Chris tried to seek an alternative life, brought forth by his fear of being trapped into the madness of the corporate world. The rat race with no end that consumes the world which is exactly how his parents have lived.

Even if his story is from the '90s, I know similar questions still resonate up to this day. We may have progressed in terms of technology by leaps and bounds but his personal crisis is one fact of life and that perhaps, one thing we can never do away with.

But I take comfort on my conviction that life is not meant to be questioned but it is meant to be lived.

Unconventional Choices

It takes one colossal leap of faith to do what Chris has done. I know I could never do such thing since deviating from the normalcy is counterintuitive for me. I would never have what I have now if I had thrown everything away just like that.

And I believe that the small decisions I made in the past are like pieces of the puzzle that continuously shape me into the person that I am today. Like the resolve of doing good during that make or break practical test for one of my Electronics subject. Or that zeal in going through countless late nights at work.

These two and among other things, small and big, are essential parts of my 28 years of existence. None of it happens overnight which makes it a lot rewarding.

I may not have unconventional choices but I like to think that I have unconventional priorities now.

Being Off the Grid

While Chris was on his journey, he never looked back to the safety net he once knew. Not even a letter or a phone call to his family. His sister narrates in the movie, and has wondered herself why she hasn't received a call from him. They were close and they used to rally each other against the rigid ideals of their parents.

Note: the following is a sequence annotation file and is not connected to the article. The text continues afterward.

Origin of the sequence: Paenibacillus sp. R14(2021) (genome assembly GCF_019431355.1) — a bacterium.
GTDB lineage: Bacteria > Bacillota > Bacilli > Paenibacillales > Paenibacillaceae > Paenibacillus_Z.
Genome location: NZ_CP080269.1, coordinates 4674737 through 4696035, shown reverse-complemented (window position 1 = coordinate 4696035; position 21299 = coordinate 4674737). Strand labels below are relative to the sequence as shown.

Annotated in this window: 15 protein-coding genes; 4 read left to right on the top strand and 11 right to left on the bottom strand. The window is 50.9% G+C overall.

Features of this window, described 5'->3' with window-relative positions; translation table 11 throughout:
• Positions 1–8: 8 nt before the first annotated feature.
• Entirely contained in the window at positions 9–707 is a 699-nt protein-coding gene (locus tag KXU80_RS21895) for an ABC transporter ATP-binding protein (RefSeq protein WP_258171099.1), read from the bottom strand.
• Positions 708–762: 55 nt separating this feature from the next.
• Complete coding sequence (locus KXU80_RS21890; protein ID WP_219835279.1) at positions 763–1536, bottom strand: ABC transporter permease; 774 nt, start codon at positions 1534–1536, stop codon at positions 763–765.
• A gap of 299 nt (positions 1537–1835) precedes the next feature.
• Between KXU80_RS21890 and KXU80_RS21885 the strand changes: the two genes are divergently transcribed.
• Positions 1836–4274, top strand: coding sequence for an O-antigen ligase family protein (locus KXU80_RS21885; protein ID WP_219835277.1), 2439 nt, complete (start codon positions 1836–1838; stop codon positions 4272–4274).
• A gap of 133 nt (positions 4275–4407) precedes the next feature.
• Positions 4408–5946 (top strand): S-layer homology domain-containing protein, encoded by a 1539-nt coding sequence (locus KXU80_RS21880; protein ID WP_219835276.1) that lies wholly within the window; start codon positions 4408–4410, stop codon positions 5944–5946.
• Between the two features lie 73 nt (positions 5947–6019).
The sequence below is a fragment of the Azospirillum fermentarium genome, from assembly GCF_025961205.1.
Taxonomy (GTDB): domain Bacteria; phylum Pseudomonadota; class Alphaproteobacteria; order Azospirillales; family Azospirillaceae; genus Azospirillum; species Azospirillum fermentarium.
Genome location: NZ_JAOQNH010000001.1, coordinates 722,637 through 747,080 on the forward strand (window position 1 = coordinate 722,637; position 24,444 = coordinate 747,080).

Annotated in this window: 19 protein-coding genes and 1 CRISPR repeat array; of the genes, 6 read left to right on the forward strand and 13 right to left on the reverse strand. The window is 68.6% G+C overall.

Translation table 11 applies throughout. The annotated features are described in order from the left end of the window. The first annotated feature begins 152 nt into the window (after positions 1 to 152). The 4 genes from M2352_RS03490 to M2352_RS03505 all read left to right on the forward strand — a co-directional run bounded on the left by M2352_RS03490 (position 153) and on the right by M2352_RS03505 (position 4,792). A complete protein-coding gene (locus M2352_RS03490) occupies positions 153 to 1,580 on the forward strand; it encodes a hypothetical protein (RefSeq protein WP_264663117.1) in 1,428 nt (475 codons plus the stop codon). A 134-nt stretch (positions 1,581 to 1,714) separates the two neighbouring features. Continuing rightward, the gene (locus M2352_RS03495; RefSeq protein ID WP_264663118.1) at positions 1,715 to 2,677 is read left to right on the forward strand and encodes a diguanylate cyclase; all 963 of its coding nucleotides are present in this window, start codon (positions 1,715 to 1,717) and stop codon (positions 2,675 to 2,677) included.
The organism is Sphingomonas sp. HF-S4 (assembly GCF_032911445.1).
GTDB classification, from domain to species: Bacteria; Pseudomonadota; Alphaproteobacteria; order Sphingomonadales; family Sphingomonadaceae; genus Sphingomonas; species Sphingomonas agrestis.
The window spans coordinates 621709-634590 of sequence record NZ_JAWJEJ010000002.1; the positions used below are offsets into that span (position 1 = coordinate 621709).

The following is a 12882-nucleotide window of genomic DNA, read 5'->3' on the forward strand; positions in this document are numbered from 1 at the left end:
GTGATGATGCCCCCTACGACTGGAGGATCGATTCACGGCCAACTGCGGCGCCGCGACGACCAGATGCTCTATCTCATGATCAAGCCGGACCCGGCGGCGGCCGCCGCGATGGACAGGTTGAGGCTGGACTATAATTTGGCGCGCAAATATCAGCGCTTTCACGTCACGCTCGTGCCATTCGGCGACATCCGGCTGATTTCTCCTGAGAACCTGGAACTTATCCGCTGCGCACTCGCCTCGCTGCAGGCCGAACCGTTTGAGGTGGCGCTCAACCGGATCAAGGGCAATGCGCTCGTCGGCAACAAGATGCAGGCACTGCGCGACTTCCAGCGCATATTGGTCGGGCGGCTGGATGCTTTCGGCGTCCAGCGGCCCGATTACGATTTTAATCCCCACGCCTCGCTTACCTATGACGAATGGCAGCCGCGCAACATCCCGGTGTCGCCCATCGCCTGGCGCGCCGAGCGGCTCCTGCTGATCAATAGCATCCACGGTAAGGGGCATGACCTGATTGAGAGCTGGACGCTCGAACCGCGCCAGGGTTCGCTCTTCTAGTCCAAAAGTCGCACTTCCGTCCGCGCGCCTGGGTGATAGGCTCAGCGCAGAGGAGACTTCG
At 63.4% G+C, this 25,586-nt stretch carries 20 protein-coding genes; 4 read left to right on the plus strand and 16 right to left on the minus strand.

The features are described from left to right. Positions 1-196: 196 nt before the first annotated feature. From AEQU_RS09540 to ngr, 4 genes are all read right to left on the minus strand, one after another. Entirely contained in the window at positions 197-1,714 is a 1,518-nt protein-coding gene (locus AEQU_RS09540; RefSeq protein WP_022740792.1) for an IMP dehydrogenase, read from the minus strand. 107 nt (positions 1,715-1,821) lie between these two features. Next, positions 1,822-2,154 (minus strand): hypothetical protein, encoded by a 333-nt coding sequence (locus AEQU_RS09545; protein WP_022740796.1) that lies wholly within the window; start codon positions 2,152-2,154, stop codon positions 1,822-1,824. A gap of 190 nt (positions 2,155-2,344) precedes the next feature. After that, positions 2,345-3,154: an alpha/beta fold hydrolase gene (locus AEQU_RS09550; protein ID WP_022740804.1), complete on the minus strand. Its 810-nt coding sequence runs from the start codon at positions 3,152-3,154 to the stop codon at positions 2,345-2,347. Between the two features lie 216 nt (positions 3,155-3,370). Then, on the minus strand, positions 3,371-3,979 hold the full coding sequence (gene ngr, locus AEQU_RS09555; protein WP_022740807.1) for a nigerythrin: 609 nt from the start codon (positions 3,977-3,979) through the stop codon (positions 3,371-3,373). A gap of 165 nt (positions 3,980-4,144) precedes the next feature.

Image from

It is heartbreaking when we are faced with the dilemma of letting a person go and at the same time, wanting him to be around. It's like a mother making sure her child doesn't leave her sight but her child shall grow and eventually, her child will have to be his or her own.

Having a traditional Filipino family, I am still in the process of trying to explain to my parents why I make certain choices in my life. Even if I am already nearing my third decade in this world, it doesn't make a slightest difference. None whatsoever.

They have no inkling that I am not the same person anymore, when I moved away from their immediate care at 11 years old. What makes it harder for them is that my perception towards life, breaks away from what they believe in.

This may be still a work in progress in both of our ends but I can never entertain the thought of myself cutting off from them.  I know this is not only my call and for me, it is somewhat selfish if I don't regard the feelings of those close to me with my decisions.

In Summary

I only have a paltry number of years of experience in this life and this realization may be tinged with conceit but I don't care. I say it, anyway.

Each of us is different and as we try to seek our own uniqueness and carve our own path, we can't deny the fact that there are threads in our lives, that influence on how we embark on these quests. Looking at the brighter side of it, we must consider them as the sail of our boat and not something, that is limiting.

Image from

After all, we are the captains of our own boats, setting off this journey called life. See you at sea, my fellow sailors.

No comments:

Post a Comment